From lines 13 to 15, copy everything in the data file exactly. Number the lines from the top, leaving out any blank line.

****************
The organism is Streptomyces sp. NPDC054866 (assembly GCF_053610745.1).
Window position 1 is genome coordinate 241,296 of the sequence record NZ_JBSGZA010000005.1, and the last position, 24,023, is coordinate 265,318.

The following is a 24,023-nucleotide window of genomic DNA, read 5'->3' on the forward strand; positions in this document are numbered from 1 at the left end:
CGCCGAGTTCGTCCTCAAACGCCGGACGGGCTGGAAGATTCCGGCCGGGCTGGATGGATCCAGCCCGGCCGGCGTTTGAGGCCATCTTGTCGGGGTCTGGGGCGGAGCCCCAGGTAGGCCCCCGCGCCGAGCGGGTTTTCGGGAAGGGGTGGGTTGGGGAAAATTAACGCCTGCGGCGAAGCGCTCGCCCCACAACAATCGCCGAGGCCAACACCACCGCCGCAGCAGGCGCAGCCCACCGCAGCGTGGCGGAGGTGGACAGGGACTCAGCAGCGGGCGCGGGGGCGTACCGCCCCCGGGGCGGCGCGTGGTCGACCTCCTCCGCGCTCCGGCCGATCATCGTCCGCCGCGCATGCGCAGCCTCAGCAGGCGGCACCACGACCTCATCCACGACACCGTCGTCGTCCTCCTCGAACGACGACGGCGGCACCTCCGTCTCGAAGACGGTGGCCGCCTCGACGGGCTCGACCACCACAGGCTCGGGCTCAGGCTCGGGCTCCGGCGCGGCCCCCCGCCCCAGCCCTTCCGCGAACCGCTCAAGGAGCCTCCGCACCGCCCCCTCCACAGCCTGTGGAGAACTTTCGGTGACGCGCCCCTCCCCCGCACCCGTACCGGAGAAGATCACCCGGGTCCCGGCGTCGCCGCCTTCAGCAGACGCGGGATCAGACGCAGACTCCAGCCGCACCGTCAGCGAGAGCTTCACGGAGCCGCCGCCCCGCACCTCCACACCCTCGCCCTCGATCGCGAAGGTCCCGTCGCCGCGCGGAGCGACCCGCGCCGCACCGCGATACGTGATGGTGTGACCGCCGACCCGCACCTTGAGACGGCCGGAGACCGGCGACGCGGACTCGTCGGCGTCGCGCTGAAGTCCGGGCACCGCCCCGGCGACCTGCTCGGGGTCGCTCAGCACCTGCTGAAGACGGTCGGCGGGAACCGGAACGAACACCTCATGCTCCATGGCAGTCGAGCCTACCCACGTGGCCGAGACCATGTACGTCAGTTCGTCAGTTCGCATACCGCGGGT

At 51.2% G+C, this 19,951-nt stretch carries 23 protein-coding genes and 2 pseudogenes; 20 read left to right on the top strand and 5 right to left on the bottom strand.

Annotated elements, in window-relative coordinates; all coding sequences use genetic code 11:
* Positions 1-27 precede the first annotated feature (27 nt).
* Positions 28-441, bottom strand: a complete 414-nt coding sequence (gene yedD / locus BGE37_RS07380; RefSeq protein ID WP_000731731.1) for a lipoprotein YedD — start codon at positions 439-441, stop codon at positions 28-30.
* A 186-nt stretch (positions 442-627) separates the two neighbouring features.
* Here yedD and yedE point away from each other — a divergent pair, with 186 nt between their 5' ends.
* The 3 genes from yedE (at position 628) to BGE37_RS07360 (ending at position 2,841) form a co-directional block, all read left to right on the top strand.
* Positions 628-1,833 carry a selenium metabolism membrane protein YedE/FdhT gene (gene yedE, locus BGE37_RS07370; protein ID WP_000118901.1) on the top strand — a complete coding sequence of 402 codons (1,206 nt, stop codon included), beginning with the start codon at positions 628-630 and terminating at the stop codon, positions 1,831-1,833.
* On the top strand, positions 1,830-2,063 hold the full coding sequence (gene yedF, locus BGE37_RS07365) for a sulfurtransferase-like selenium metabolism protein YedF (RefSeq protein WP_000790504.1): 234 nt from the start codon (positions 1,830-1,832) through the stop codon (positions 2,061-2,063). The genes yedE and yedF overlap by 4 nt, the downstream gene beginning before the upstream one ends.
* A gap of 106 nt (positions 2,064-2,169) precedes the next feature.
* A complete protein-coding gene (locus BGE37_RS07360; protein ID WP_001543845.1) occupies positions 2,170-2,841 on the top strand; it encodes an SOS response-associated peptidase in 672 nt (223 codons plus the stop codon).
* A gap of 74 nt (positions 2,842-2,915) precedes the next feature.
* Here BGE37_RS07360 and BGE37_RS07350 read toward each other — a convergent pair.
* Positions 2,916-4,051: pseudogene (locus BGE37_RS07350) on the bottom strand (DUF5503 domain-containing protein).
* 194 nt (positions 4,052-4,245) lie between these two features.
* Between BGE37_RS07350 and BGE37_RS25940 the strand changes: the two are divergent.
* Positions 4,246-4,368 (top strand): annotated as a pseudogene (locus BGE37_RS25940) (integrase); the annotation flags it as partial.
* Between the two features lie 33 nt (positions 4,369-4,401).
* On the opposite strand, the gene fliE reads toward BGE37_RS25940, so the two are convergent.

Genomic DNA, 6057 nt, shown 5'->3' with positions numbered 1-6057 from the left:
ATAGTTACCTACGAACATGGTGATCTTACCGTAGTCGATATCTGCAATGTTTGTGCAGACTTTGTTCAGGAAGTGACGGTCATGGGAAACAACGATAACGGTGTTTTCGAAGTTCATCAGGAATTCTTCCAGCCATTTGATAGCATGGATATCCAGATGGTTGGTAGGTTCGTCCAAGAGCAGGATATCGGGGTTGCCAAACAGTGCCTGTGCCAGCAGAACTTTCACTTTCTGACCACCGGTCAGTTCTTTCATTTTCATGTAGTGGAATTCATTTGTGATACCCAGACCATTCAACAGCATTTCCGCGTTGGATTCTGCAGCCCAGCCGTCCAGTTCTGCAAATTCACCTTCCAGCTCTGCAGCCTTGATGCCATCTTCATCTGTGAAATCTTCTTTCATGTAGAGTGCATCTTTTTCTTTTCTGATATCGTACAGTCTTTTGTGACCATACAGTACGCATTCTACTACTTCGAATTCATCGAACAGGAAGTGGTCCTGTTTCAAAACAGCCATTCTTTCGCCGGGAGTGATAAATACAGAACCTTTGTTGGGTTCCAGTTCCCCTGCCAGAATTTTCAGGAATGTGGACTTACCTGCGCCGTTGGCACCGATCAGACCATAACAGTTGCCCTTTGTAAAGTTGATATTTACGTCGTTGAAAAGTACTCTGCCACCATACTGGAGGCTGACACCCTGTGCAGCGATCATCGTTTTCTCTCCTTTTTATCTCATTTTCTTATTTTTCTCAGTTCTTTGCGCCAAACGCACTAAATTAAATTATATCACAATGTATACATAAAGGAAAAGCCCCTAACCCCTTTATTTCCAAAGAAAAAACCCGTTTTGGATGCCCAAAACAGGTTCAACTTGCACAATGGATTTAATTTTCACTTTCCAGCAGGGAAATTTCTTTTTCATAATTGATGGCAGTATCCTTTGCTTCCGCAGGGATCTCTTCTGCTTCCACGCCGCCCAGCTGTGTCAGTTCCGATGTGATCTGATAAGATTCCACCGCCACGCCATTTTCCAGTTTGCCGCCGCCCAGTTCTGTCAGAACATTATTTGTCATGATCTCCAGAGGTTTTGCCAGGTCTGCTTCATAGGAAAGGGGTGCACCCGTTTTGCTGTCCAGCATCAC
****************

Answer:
* On the top strand, positions 1,830-2,063 hold the full coding sequence (gene yedF, locus BGE37_RS07365) for a sulfurtransferase-like selenium metabolism protein YedF (RefSeq protein WP_000790504.1): 234 nt from the start codon (positions 1,830-1,832) through the stop codon (positions 2,061-2,063). The genes yedE and yedF overlap by 4 nt, the downstream gene beginning before the upstream one ends.
* A gap of 106 nt (positions 2,064-2,169) precedes the next feature.
* A complete protein-coding gene (locus BGE37_RS07360; protein ID WP_001543845.1) occupies positions 2,170-2,841 on the top strand; it encodes an SOS response-associated peptidase in 672 nt (223 codons plus the stop codon).